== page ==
From Beginner to Ironman

The first time I entered a Sprint Triathlon I had no idea what I was getting myself into. I spent the 5 weeks prior to the race frantically trying to prepare for the big day, all the time worrying about my ability to complete the swim section of the event. Just three years later, I crossed the finish line of my first Ironman.

For those of you who are interested in taking on the challenging and rewarding journey to becoming an Ironman, here are some tips to help you along the way!

Build up your Race Distances

No matter how fit you are, it’s important to build up your race distances over two or more seasons so that your body can adapt to the stresses of training and racing. This period will also allow you to gain a valuable understanding of how to manage your race nutrition needs and any injuries you may be prone to. If your considering competing in an Ironman event then we’d recommend racing at least two races at each distance (Sprint, Olympic) as well as completing at least one Half-Ironman before tackling the Ironman distance.  This will greatly increase your chances of success and also your enjoyment on the big day!

Buy a Decent Bike & get it Fitted

If you’re planning on competing in Triathlons (especially at longer distances) it’s vital that you have a bike which is safe, reliable and the correct size to fit your body. I’m not suggesting that you should blow your life savings on an expensive Time-Trial bike, but you should at least purchase a good quality road bike. Check online and locally for the options which may suit your budget and make sure that you’re professionally measured up for your bike fit. Cycling a bike which is the wrong size can not only lead to a loss of power but also greatly increase the risk of injury. For those watching their wallets it’s possible to pick up a decent road bike for as little as a €1,000, but quality and reliability are very important. It’s also worth noting that if your bike has a decent frame you can continue to improve it when you can afford to i.e.: adding better wheels etc…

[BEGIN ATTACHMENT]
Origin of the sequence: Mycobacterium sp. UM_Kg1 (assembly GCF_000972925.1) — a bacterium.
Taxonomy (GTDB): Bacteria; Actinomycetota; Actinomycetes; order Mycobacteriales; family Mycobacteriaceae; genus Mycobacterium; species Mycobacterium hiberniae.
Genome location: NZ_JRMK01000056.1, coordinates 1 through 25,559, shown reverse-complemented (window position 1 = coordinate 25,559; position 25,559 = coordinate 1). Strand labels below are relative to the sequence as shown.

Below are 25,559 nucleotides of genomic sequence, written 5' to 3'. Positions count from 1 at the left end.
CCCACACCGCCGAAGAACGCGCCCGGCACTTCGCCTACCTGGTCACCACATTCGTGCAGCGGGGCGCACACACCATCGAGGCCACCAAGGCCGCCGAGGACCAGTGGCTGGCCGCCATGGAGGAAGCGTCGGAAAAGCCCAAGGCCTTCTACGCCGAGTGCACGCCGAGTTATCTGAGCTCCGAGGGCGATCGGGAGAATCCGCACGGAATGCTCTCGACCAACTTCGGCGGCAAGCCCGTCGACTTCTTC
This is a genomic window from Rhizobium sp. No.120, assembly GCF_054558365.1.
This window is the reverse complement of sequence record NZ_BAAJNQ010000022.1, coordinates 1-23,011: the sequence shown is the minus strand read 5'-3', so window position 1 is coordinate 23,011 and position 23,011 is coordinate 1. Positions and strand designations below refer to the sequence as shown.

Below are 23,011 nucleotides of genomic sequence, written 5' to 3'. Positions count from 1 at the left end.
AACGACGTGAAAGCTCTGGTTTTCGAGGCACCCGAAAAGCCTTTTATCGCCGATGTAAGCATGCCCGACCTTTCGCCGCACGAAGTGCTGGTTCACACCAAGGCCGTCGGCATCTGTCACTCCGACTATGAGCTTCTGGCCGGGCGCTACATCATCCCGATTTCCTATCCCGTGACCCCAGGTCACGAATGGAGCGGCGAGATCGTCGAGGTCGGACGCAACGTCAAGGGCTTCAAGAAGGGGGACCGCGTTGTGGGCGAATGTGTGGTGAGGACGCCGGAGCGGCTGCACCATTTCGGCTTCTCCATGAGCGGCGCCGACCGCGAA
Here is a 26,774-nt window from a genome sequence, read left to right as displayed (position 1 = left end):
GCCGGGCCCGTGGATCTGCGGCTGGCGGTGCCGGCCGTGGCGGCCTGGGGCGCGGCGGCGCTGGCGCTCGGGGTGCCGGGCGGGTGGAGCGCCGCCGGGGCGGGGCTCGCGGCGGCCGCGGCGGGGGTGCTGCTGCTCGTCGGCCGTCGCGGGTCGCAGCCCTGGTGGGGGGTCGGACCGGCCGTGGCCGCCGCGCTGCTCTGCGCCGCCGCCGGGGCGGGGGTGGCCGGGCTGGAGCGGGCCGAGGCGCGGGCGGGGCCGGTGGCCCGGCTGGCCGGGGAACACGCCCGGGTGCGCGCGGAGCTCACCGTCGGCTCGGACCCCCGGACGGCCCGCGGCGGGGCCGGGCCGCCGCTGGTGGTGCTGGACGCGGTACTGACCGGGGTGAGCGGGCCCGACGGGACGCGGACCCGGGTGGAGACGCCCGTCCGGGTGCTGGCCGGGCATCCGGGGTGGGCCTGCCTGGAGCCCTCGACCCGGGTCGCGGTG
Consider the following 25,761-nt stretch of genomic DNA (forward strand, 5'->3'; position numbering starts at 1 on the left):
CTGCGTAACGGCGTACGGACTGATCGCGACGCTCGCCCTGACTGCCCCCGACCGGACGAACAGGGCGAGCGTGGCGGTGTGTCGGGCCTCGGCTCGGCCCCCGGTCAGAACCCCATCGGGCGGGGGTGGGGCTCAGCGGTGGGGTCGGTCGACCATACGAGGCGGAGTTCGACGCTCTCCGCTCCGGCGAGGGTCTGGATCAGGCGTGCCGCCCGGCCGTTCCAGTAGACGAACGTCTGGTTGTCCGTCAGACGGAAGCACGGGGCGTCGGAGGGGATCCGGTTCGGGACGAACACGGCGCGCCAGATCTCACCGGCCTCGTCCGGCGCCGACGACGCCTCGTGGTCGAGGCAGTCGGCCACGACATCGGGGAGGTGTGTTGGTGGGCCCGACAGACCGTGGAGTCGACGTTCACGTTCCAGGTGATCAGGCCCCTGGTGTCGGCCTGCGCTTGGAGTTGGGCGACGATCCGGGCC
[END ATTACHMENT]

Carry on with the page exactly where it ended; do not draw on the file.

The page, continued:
Joined Coached Swim Sessions

Coached swim sessions are an excellent way to improve your technique and become a stronger swimmer. In these sessions you’ll be graded according to your ability (or lack of!) and then provided with the coaching and encouragement you need to improve. I know from my own experience that learning to swim can be a challenge, but don’t let the pool environment intimidate you. Contact your local Masters’ squad or Community swimming pool and let them know you’d like to join. If you’re willing to commit and put in the hard work, you’ll discover another world of enjoyment in the water!

Do your Research & Manage Expectations

An Ironman race requires athletes to swim 3.8Km before next biking 180Km and then finally running 42Km. Training typically involves 15 to 20 hours of training a week during the peak phase and as such, be prepared for the Ironman to dominate a large part of your life. You may find that instead of socialising you’ll want to rest during the spare time you have after training and this can strain relationships with both friends and family. Make sure and assess the impact that training for an Ironman may have on your life and if you’re in a relationship, have an honest and understanding conversation with your partner. The Ironman journey will affect their life as well so it’s important that you have their support and appreciate their concerns.